When we started planning the multistop trip we took back in 2011, Egypt was on the tentative itinerary. Until, that is, the democratic process started getting rowdy enough for advisories against all nonessential travel to the country were issued by nearly all western governments. In the years since, Egypt has managed to stay pretty far down on our list for safety concerns. Egypt pops onto our news intermittently with riots, killings, terrorism, etc… the sort of stuff that generally dissuades westerners from taking a holiday there. I can’t say what clicked for us that bumped Egypt to the top again… articles like this, recent blogs that describe uneventful trips, and loads of tripadvisor reviews certainly helped to bring us around. This is a place that has an infrastructure for a lot of tourism. Right now, they’re just missing the tourists.
So far for us, it’s looking as advertised. Everyone has been very friendly and accommodating and we haven’t gotten any sense of danger other than the usual varieties of shady opportunistic touts. Even that has been pretty mild here. Granted, there are certainly hints that security is a concern, such as the bomb sniffing dog at our hotel gate and the airport style metal detector and baggage x-ray at the entrance to a 5-star hotel. We’re staying at the Mena House Hotel (formerly Mena House Oberoi), which is absolutely as close as you can get to the pyramids. There is lots of history to this place, huge palace suites named after foreign dignitaries that have stayed here over the last century or so. It’s lovely…. and charming… and it’s a complete ghost town. The tourist hotel in North Korea was packed by comparison. It turns out we arrived just as the new president has been inaugurated, which makes our timing either excellent or really, really terrible. They had some fireworks going off around dinnertime outside our hotel compound celebrating the occasion. Really though, they were actual fireworks, I saw them. Not like “fireworks” at the DMZ. Anyhow, we’ll try to pack in the highlights around Cairo as quickly as possible, because things can change quickly.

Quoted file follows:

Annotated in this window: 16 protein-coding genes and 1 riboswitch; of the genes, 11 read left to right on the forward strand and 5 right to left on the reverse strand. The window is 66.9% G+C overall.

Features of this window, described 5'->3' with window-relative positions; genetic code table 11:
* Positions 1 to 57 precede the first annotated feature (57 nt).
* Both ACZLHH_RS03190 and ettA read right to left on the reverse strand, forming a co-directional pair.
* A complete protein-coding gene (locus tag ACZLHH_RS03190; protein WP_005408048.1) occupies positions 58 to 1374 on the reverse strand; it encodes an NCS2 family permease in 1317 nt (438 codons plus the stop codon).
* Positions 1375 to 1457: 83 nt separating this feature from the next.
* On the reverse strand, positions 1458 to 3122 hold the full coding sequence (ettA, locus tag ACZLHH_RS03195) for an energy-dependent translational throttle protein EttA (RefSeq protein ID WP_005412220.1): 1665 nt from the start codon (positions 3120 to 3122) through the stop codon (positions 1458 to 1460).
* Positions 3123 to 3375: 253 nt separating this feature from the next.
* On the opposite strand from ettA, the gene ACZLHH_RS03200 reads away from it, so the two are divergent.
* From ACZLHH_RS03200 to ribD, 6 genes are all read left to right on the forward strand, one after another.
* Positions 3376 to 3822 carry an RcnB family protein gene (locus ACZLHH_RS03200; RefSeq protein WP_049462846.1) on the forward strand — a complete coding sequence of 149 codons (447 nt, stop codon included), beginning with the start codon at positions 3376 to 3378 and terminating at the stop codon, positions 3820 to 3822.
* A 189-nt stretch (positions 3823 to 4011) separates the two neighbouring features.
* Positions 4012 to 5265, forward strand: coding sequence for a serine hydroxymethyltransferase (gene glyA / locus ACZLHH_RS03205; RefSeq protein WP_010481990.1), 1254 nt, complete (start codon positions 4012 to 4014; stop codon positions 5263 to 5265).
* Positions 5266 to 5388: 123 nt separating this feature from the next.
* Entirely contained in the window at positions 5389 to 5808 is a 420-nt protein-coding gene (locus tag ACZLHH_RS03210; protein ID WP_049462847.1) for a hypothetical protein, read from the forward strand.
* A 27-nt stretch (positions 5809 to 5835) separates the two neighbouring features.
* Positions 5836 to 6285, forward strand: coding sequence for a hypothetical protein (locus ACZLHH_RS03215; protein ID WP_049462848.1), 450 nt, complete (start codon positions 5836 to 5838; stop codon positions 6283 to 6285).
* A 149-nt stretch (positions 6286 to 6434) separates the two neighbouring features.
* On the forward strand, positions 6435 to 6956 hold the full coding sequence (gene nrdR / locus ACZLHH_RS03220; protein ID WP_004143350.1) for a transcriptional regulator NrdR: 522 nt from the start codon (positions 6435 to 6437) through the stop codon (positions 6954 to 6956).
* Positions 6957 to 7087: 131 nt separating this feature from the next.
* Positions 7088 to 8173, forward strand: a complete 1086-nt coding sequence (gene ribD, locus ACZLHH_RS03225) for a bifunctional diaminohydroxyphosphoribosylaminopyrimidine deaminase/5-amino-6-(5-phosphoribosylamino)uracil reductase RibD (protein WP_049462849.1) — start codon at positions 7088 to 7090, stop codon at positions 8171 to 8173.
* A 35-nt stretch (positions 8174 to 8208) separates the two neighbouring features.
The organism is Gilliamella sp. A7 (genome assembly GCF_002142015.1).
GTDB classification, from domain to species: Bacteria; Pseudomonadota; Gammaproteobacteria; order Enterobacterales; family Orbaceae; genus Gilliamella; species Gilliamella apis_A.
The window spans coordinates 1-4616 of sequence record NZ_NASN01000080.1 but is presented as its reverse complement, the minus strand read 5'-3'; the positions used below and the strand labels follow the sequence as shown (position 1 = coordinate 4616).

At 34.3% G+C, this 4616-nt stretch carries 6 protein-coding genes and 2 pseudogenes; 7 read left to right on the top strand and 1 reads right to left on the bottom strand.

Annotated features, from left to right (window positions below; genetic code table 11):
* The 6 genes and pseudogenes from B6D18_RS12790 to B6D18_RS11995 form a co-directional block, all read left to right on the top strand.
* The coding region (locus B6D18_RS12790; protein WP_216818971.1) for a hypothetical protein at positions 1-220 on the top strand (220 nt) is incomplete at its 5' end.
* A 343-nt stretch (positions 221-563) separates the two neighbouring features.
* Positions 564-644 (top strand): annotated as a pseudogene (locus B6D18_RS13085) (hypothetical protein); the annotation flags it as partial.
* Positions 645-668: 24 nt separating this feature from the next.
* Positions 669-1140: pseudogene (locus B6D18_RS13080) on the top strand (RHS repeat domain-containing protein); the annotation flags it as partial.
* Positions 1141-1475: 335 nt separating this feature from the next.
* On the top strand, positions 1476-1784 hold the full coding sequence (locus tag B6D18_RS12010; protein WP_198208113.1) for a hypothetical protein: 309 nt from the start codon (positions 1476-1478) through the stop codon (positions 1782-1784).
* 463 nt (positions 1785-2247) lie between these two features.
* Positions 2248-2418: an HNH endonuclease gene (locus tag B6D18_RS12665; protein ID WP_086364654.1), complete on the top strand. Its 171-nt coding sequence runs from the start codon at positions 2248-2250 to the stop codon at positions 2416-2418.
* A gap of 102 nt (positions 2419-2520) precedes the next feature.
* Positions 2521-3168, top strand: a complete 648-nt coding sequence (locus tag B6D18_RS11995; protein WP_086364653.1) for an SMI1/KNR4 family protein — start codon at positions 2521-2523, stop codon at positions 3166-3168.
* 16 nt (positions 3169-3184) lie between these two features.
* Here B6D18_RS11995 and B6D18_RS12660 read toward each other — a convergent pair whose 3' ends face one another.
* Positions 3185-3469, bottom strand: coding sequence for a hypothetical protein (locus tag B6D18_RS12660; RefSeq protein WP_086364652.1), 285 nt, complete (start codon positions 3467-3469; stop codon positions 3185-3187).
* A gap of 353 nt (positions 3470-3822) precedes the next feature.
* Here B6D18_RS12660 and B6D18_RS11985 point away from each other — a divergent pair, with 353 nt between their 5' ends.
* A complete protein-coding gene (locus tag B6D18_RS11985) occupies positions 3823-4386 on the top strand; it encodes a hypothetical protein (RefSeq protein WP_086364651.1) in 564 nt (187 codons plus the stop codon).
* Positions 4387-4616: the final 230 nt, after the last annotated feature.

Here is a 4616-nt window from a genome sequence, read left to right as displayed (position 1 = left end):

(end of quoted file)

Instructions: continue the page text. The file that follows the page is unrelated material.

We’ve got a full day tomorrow visiting the pyramids and the national museum in Cairo. We’ll try to update as we’re able. Internet access and electricity have been a tad finicky.